Radiation dose reduction in pediatric body CT using iterative reconstruction and a novel image-based denoising method

Lifeng Yu, Joel Garland Fletcher, Maria Shiung, Kristen B. Thomas, Jane M. Matsumoto, Shannon N. Zingula, Cynthia H McCollough

Research output: Contribution to journalArticle

13 Scopus citations

Abstract

OBJECTIVE. The objective of this study was to evaluate the radiation dose reduction potential of a novel image-based denoising technique in pediatric abdominopelvic and chest CT examinations and compare it with a commercial iterative reconstruction method. MATERIALS AND METHODS. Data were retrospectively collected from 50 (25 abdominopelvic and 25 chest) clinically indicated pediatric CT examinations. For each examination, a validated noise-insertion tool was used to simulate half-dose data, which were reconstructed using filtered back-projection (FBP) and sinogram-affirmed iterative reconstruction (SAFIRE) methods. A newly developed denoising technique, adaptive nonlocal means (aNLM), was also applied. For each of the 50 patients, three pediatric radiologists evaluated four datasets: full dose plus FBP, half dose plus FBP, half dose plus SAFIRE, and half dose plus aNLM. For each examination, the order of preference for the four datasets was ranked. The organ-specific diagnosis and diagnostic confidence for five primary organs were recorded. RESULTS. The mean (± SD) volume CT dose index for the full-dose scan was 5.3 ± 2.1 mGy for abdominopelvic examinations and 2.4 ± 1.1 mGy for chest examinations. For abdominopelvic examinations, there was no statistically significant difference between the half dose plus aNLM dataset and the full dose plus FBP dataset (3.6 ± 1.0 vs 3.6 ± 0.9, respectively; p = 0.52), and aNLM performed better than SAFIRE. For chest examinations, there was no statistically significant difference between the half dose plus SAFIRE and the full dose plus FBP (4.1 ± 0.6 vs 4.2 ± 0.6, respectively; p = 0.67), and SAFIRE performed better than aNLM. For all organs, there was more than 85% agreement in organ-specific diagnosis among the three half-dose configurations and the full dose plus FBP configuration. CONCLUSION. Although a novel image-based denoising technique performed better than a commercial iterative reconstruction method in pediatric abdominopelvic CT examinations, it performed worse in pediatric chest CT examinations. A 50% dose reduction can be achieved while maintaining diagnostic quality.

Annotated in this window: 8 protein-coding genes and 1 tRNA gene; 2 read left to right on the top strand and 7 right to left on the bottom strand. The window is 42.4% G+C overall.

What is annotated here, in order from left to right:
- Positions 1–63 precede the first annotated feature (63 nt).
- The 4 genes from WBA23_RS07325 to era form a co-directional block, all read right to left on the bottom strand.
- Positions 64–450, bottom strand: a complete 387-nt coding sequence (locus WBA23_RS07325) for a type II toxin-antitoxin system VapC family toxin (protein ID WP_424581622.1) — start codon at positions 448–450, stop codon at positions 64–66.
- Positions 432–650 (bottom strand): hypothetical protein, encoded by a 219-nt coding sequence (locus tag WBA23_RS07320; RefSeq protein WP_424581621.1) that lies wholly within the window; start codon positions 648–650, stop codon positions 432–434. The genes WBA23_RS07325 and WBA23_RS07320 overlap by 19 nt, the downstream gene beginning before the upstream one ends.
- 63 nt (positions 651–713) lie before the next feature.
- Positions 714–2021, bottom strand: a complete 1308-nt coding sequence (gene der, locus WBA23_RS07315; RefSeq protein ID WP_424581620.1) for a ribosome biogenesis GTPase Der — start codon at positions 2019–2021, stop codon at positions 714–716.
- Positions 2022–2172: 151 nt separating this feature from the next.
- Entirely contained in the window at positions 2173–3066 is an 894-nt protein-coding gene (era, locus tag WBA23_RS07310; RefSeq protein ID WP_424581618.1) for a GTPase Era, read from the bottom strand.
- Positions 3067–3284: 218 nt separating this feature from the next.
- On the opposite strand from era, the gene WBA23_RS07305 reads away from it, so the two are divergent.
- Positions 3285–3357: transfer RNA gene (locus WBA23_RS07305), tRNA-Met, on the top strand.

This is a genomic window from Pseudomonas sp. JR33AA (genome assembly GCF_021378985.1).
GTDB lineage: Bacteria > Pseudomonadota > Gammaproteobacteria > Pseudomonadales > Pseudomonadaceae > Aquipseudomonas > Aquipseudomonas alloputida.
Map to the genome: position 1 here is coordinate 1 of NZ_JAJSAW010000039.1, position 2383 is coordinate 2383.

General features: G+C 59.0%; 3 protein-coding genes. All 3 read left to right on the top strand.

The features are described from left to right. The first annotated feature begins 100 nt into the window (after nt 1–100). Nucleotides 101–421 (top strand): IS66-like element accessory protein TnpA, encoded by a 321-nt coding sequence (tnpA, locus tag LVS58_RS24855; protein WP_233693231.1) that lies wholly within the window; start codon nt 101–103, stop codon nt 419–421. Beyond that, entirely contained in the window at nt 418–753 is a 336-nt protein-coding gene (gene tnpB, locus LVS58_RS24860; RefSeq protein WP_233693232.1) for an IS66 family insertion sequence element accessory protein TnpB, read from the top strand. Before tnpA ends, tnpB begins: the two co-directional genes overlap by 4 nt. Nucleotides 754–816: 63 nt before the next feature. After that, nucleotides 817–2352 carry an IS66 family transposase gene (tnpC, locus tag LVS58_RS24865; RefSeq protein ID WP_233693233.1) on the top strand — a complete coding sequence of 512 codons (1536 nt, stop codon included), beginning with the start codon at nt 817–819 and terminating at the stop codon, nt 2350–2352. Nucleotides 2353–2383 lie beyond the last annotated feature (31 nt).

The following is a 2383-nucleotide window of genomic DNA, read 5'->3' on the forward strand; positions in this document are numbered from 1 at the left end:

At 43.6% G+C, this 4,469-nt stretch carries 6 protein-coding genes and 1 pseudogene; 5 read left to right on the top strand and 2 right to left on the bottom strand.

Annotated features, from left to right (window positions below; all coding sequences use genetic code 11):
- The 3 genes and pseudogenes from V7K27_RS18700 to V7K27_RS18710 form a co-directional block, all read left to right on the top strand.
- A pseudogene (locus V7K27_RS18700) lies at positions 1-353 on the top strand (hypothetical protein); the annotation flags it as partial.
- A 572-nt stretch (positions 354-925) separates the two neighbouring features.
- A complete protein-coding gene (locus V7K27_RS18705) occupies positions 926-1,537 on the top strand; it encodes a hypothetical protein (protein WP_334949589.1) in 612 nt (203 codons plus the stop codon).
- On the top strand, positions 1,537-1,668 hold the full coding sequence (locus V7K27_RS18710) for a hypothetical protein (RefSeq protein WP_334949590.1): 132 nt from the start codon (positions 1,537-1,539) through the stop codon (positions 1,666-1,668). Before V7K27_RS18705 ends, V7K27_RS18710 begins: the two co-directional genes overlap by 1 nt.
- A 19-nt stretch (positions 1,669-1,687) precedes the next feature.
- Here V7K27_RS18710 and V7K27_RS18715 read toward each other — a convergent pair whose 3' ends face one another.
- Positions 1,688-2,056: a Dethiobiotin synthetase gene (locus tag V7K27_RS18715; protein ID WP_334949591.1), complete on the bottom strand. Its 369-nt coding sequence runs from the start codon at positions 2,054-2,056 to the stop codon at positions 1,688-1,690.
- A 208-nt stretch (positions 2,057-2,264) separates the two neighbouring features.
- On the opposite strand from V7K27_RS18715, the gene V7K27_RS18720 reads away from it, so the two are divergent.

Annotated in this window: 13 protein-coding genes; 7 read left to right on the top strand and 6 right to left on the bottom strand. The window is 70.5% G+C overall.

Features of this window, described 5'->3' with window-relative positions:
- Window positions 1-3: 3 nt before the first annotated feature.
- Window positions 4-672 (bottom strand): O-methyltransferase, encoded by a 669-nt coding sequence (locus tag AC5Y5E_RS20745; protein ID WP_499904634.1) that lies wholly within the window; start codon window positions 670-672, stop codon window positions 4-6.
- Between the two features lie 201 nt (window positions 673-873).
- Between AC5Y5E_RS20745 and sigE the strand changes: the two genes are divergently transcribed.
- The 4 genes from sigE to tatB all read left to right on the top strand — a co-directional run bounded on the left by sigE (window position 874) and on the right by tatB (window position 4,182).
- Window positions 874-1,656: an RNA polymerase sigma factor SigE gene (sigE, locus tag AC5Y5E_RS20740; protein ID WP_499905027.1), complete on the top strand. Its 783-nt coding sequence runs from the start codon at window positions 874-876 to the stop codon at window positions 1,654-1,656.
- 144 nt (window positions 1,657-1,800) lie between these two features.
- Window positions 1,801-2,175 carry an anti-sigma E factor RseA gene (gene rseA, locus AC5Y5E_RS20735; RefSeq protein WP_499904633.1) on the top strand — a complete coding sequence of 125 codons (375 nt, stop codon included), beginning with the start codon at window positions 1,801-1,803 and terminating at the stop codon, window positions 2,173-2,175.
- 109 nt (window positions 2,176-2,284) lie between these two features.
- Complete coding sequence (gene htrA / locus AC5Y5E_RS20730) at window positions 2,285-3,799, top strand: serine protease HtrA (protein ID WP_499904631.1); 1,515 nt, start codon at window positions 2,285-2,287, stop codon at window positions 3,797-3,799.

Original languageEnglish (US)
Pages (from-to)1026-1037
Number of pages12
JournalAmerican Journal of Roentgenology
Volume205
Issue number5
DOIs
StatePublished - Nov 1 2015

Keywords

  • CT
  • CT protocol optimization
  • Pediatric CT
  • Radiation dose reduction

ASJC Scopus subject areas

  • Radiology Nuclear Medicine and imaging

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